DI RITA:  I have nothing to say on that.  I just don't know. I mean, I don't know that I would agree with that.

 

            Q:  Potentially inflicting pain.

 

            DI RITA:  I think police departments use taser, if I'm not mistaken, so there's a way to do that.

 

            Q:  It's non-lethal, but it's not -- it's not non-feeling.

 

            DI RITA:  Yeah, and I got nothing for you on that.

 

            Q:  What does administrative punishment mean in this case?

 

            DI RITA:  I don't know in this case.  Administrative punishment typically means a fine or a reduction in rank, but there's a whole range.  There could be restriction.  There's a whole range of things that can be handled through the non-judicial proceedings of the Uniform Code of Military Justice.

 

            Thank you very much.

 

            Q:  No criminal charges at all, though?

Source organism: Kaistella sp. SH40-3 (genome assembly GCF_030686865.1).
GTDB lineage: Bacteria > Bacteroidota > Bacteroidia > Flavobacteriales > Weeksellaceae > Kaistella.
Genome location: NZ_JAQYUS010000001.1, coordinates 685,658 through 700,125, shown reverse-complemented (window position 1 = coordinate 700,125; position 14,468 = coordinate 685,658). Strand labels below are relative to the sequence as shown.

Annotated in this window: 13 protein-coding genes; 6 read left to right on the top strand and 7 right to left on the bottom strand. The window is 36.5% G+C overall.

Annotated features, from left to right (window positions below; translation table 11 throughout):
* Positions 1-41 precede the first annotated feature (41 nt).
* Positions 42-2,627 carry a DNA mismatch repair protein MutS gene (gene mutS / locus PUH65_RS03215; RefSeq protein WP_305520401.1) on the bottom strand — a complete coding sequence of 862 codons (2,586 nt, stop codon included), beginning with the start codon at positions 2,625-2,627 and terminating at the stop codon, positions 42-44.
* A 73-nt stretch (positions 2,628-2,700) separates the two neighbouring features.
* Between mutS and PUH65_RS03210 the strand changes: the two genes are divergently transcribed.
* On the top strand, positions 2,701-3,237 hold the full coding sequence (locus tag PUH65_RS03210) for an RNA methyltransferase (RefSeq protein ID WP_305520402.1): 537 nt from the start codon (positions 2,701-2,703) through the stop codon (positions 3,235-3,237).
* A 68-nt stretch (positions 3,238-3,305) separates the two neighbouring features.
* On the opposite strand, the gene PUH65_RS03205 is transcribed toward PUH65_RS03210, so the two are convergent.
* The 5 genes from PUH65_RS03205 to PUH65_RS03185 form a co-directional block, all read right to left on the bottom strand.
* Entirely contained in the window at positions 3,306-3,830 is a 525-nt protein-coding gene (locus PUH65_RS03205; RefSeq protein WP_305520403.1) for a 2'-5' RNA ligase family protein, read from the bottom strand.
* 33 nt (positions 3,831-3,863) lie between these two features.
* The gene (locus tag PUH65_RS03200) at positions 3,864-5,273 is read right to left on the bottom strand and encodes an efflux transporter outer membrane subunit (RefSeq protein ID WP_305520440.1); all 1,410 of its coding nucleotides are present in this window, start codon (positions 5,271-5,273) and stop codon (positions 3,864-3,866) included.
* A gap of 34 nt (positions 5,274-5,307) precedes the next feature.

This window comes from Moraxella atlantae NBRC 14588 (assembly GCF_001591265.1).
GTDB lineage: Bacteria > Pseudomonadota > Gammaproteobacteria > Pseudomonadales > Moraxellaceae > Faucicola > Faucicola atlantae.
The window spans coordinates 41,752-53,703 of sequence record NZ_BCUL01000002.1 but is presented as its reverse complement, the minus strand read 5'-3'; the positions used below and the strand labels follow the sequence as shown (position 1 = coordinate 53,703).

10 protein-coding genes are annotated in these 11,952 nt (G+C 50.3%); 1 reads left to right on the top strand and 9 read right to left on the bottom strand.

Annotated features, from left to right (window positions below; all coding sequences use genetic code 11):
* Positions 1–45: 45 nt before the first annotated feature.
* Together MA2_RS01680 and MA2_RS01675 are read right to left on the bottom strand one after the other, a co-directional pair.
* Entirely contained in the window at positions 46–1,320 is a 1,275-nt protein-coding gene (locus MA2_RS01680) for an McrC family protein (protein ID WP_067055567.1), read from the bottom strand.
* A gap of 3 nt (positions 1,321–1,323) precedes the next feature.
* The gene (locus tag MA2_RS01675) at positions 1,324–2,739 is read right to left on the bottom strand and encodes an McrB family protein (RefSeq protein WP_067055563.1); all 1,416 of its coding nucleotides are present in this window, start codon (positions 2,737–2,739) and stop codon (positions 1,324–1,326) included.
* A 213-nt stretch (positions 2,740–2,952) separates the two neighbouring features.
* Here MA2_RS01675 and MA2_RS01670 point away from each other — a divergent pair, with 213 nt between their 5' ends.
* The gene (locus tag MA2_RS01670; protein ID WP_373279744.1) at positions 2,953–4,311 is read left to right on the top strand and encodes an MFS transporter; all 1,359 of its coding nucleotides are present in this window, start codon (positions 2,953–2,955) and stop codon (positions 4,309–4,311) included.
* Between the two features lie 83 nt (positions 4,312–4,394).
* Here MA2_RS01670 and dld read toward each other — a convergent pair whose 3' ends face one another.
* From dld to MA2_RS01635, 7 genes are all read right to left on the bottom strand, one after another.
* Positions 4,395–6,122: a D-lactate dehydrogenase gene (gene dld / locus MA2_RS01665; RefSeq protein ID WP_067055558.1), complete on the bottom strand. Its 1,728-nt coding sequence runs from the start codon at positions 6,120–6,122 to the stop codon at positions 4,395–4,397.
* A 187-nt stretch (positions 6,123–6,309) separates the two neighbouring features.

Q:  Aren't you excited to be doing these?

 

            DI RITA:  I am.  I'd -- (inaudible) --

 

            Q:  I wish you did more.

 

            Q:  Any criminal charges resulting from it?

 

            DI RITA:  I don't know the scoop on that.  We're trying --

 

            Q:  But some of these things did go to -- (inaudible) --

 

            DI RITA:  I just don't have an answer --

 

            Q:  (?)  Some of these are governed by privacy -- (off mike) --

 

            (Cross talk.)

 

            Q:  So we don't know if there are criminal charges?

 

            DI RITA:  Don't know.  I don't know.  Some of the initial -- some of the initial references were to the Criminal Investigation Division, and in the 12 hours since this has come to light, I haven't been able to get hands on it.

 

            Thank you.